Detailed studies, including topological studies of algal CcsA and cyanobacterial Ccs1, site-directed mutagenesis of conserved residues, and molecular analysis of existing ccs1 alleles, established that CcsA and CCS1 are polytopic membrane proteins with functional domains exposed to the lumen and four strictly conserved essential histidine residues on both the lumen and stromal sides (Dreyfuss et al., 2003; Hamel et al., 2003) (Figure 1). Functional domains include the WWD signature motif for CcsA and a large hydrophilic C-terminal extension for CCS1. The C-terminal domain was postulated to chaperone apocytochrome c from studies of cyanobacterial Ccs1 (Tichy and Vermaas, 1999). In Chlamydomonas, a 200 kDa CCS1-containing complex in wild-type no longer accumulated in a ccsA mutant, suggesting that CcsA and CCS1 occur in a complex. The reduced abundance of CCS1 in some ccs mutants suggests the 200 kDa complex may contain other CCS components besides CcsA and CCS1 (Hamel et al., 2003). This led to the proposal that these two proteins act together to relay heme via histidinyl coordination from its site of synthesis, the stroma, to the lumen. In the lumen, heme is relayed to the WWD domain and coordinated by two histidine residues in CcsA (Hamel et al., 2003; Figure 1).

Experimental proof that CcsA and Ccs1 catalyze the heme attachment reaction was provided with the finding that Ccs1-CcsA fusion proteins, naturally occurring in several ε-proteobacteria, could assemble reporter cytochrome(s) c in an Escherichia coli strain lacking its endogenous cytochrome c assembly machinery (Feissner et al., 2006; Frawley and Kranz, 2009; Goddard et al., 2010; Kern et al., 2010; Richard-Fogal et al., 2012). Biochemical evidence supporting a possible role of CcsA and Ccs1 in heme transport from the cytoplasm to the periplasm came from studies of the Ccs1-CcsA fusion from Helicobacter hepaticus. Spectroscopic analysis of the recombinant fusion protein identified the presence of heme. Mutagenesis of the two periplasm-facing histidines highlighted the importance of these residues for the binding of heme and its maintenance in a reduced state (Frawley and Kranz, 2009). This led to the hypothesis that CcsA carries a heme binding site on the periplasmic space, presumably required for the cytochrome c synthase activity. To test the function of the two transmembrane cytoplasm-facing histidines in Ccs1 and CcsA, these residues were mutated in the recombinant protein. Because heme is synthesized in the cytoplasm and was no longer detected in the mutated form of the protein, it was concluded that these histidines provide an entry site for heme through the lipid bilayer on the cytoplasmic side of the membrane.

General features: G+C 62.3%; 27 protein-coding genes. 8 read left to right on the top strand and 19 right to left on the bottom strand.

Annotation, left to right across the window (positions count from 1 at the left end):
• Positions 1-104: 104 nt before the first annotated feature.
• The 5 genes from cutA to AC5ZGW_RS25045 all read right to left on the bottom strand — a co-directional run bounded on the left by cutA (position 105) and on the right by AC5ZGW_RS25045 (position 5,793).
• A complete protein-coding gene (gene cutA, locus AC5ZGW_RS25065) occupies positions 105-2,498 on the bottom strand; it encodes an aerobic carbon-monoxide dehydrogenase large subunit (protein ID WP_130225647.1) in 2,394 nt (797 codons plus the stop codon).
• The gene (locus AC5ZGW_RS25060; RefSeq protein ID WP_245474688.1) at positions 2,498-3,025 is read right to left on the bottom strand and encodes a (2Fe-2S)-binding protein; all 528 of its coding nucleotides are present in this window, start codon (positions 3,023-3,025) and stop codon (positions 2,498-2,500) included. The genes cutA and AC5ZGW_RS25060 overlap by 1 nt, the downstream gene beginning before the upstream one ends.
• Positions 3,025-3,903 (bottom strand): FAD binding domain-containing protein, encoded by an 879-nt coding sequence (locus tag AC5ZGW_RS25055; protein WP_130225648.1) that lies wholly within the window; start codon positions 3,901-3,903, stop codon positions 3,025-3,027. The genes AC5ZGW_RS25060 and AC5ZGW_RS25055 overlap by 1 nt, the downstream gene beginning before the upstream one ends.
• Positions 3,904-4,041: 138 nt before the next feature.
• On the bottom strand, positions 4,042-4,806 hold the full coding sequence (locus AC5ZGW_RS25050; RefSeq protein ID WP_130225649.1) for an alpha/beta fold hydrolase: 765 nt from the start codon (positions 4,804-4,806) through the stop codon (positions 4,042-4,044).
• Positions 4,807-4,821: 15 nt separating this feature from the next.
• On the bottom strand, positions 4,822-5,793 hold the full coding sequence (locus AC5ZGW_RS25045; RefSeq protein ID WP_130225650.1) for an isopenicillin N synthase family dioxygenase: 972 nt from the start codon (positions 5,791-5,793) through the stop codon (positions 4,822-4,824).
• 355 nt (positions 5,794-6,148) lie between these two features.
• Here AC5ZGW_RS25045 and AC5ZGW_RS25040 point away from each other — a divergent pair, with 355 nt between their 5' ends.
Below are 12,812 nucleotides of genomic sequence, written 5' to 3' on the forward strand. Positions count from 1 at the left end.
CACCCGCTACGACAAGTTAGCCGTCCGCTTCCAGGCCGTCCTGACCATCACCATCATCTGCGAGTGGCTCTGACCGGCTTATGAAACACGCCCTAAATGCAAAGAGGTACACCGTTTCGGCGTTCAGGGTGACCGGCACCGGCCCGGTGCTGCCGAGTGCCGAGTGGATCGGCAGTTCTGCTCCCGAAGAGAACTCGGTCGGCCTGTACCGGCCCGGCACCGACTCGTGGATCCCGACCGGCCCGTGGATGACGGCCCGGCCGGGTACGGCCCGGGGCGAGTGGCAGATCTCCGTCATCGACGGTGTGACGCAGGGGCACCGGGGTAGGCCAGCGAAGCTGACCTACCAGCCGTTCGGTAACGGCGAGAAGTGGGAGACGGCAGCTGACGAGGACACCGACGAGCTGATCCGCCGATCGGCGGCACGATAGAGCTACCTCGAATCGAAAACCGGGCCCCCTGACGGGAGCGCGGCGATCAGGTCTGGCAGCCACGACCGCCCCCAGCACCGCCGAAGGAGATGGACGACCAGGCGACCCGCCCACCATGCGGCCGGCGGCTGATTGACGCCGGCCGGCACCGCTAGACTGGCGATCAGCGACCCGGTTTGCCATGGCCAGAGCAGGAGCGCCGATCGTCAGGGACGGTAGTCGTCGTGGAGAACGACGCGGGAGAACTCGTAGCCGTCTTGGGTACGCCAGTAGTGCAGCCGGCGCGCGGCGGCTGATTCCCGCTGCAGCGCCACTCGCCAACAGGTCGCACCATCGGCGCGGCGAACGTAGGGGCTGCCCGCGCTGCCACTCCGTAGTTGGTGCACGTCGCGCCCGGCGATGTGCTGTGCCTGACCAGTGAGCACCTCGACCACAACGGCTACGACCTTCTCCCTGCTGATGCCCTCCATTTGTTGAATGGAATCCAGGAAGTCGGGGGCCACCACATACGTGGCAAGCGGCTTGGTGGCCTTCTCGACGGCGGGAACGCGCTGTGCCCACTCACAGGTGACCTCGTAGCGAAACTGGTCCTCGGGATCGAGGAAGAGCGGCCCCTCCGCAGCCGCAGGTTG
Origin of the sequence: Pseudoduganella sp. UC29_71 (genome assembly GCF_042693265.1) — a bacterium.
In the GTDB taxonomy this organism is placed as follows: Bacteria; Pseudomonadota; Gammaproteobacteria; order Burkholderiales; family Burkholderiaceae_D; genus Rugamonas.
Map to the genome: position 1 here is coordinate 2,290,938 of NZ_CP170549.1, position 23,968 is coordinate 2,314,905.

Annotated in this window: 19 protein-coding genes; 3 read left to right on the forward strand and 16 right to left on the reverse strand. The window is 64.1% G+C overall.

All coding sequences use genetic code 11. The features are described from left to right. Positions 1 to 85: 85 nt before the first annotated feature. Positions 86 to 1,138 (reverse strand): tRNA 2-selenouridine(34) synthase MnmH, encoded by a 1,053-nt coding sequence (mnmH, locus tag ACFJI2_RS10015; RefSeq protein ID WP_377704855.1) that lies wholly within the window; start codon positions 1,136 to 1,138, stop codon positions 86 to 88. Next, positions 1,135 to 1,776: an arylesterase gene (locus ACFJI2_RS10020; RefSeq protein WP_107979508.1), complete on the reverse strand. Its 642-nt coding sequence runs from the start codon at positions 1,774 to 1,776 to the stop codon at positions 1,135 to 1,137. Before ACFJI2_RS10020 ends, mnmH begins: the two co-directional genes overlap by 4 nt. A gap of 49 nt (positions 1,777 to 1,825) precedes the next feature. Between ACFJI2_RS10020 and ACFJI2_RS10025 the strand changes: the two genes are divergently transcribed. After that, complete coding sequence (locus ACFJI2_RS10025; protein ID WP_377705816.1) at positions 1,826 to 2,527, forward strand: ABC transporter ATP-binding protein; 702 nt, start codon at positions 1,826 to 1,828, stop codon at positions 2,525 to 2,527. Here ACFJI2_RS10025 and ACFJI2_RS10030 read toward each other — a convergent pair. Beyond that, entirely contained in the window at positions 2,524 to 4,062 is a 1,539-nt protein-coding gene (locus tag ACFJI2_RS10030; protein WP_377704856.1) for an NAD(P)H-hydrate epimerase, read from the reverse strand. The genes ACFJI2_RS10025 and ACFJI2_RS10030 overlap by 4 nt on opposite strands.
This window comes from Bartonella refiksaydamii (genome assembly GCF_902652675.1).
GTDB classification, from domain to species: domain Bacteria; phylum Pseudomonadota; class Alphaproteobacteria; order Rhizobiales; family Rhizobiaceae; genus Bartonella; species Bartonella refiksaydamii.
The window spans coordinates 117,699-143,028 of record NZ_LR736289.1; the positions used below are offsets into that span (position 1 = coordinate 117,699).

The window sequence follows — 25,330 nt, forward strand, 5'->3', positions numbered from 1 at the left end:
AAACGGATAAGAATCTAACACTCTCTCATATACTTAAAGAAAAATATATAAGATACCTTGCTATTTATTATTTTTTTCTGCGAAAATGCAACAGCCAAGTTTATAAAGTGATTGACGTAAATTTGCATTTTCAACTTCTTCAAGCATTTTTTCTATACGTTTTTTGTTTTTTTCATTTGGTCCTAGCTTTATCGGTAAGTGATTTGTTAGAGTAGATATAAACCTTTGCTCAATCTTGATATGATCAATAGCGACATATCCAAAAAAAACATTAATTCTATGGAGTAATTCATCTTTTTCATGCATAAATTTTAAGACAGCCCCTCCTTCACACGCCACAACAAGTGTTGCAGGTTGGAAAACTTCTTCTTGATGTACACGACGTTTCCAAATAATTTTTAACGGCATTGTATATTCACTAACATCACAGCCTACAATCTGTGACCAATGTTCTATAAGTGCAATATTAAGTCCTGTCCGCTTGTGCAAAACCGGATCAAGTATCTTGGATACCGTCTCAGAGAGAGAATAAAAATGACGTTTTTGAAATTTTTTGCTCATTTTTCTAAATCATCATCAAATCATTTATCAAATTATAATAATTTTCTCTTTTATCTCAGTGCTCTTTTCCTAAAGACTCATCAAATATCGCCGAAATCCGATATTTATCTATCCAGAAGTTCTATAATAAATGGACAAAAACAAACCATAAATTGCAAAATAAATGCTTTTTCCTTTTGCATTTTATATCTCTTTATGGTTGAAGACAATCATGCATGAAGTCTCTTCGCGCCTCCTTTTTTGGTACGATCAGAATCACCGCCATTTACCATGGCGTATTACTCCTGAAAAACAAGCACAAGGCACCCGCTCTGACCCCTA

This implied that Ccs1-CcsA functions in channeling heme from the cytoplasm to the periplasm, but a direct heme transport activity remains to be demonstrated. By analogy, it is plausible that plastid CcsA and CCS1 also function in a heme relay pathway from stroma to lumen and carry the cytochrome c synthase activity but this has not been tested. While candidate components for the chemical reduction of heme were identified in System I, it is unknown how this process is achieved in System II (Table 1).

Operation of Trans-Thylakoid Disulfide Reducing Pathways

The operation of a thylakoid transmembrane thiol-disulfide relay in plastid cytochrome c maturation emerged with the description of two thiol-disulfide oxidoreductases at the thylakoid membrane, namely CCDA, a member of the DsbD family, and HCF164, a membrane-anchored, lumen-facing protein that displays similarity to thioredoxin-like CcmG and CcsX (Table 1) (Lennartz et al., 2001; Page et al., 2004; Motohashi and Hisabori, 2006; Motohashi and Hisabori, 2010). In bacteria using Systems I and II, cytochrome c maturation requires the provision of reductants via sequential thiol-disulfide exchanges involving a cytoplasmic thioredoxin, a thiol-disulfide reductase of the DsbD family, and a periplasmic thioredoxin-like protein (CcmG in System I or CcsX in System II) (Table 1) (Mavridou et al., 2013; Travaglini-Allocatelli, 2013). The working model is that the apocytochrome c CXXCH motif is first disulfide bonded by the disulfide bond forming enzymes residing in the periplasm and subsequently reduced by a thioredoxin-like protein (CcmG or CcsX) dedicated to the heme attachment reaction (Mavridou et al., 2013; Travaglini-Allocatelli, 2013). Reverse-genetic analysis in Arabidopsis indicates a function for CCDA and HCF164 in holocytochrome f accumulation, but a possible defect in the heme attachment reaction was not investigated (Lennartz et al., 2001; Page et al., 2004).